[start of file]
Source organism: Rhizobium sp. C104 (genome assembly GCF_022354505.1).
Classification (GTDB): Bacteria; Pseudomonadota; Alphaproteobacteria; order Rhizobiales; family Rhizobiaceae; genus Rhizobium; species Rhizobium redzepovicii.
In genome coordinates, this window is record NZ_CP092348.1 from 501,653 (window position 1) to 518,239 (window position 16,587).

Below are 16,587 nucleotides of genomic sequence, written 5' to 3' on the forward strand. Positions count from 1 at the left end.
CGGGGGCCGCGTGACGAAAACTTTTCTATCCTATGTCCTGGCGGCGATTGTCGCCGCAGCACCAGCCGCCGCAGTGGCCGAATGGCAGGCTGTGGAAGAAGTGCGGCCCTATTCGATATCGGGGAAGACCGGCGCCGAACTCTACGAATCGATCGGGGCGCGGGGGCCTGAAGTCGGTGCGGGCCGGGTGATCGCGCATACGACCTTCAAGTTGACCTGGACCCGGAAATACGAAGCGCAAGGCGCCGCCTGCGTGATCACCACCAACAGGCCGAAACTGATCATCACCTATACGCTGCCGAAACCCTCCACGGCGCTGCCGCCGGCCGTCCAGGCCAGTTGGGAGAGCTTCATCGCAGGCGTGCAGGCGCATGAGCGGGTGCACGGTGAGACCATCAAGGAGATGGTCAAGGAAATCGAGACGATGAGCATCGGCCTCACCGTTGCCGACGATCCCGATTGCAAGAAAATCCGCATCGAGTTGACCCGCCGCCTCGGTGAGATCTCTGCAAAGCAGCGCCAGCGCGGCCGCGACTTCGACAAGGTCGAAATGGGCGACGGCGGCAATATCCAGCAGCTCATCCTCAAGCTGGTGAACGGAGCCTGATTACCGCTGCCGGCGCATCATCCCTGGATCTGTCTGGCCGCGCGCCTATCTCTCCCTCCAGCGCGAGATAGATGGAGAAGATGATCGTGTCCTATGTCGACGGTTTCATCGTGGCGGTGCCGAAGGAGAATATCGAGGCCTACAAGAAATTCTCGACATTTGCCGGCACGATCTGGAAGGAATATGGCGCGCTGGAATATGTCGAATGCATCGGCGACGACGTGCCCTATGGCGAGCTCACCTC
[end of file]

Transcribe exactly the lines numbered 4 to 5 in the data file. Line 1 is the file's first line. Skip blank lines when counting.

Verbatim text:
Below are 16,587 nucleotides of genomic sequence, written 5' to 3' on the forward strand. Positions count from 1 at the left end.
CGGGGGCCGCGTGACGAAAACTTTTCTATCCTATGTCCTGGCGGCGATTGTCGCCGCAGCACCAGCCGCCGCAGTGGCCGAATGGCAGGCTGTGGAAGAAGTGCGGCCCTATTCGATATCGGGGAAGACCGGCGCCGAACTCTACGAATCGATCGGGGCGCGGGGGCCTGAAGTCGGTGCGGGCCGGGTGATCGCGCATACGACCTTCAAGTTGACCTGGACCCGGAAATACGAAGCGCAAGGCGCCGCCTGCGTGATCACCACCAACAGGCCGAAACTGATCATCACCTATACGCTGCCGAAACCCTCCACGGCGCTGCCGCCGGCCGTCCAGGCCAGTTGGGAGAGCTTCATCGCAGGCGTGCAGGCGCATGAGCGGGTGCACGGTGAGACCATCAAGGAGATGGTCAAGGAAATCGAGACGATGAGCATCGGCCTCACCGTTGCCGACGATCCCGATTGCAAGAAAATCCGCATCGAGTTGACCCGCCGCCTCGGTGAGATCTCTGCAAAGCAGCGCCAGCGCGGCCGCGACTTCGACAAGGTCGAAATGGGCGACGGCGGCAATATCCAGCAGCTCATCCTCAAGCTGGTGAACGGAGCCTGATTACCGCTGCCGGCGCATCATCCCTGGATCTGTCTGGCCGCGCGCCTATCTCTCCCTCCAGCGCGAGATAGATGGAGAAGATGATCGTGTCCTATGTCGACGGTTTCATCGTGGCGGTGCCGAAGGAGAATATCGAGGCCTACAAGAAATTCTCGACATTTGCCGGCACGATCTGGAAGGAATATGGCGCGCTGGAATATGTCGAATGCATCGGCGACGACGTGCCCTATGGCGAGCTCACCTC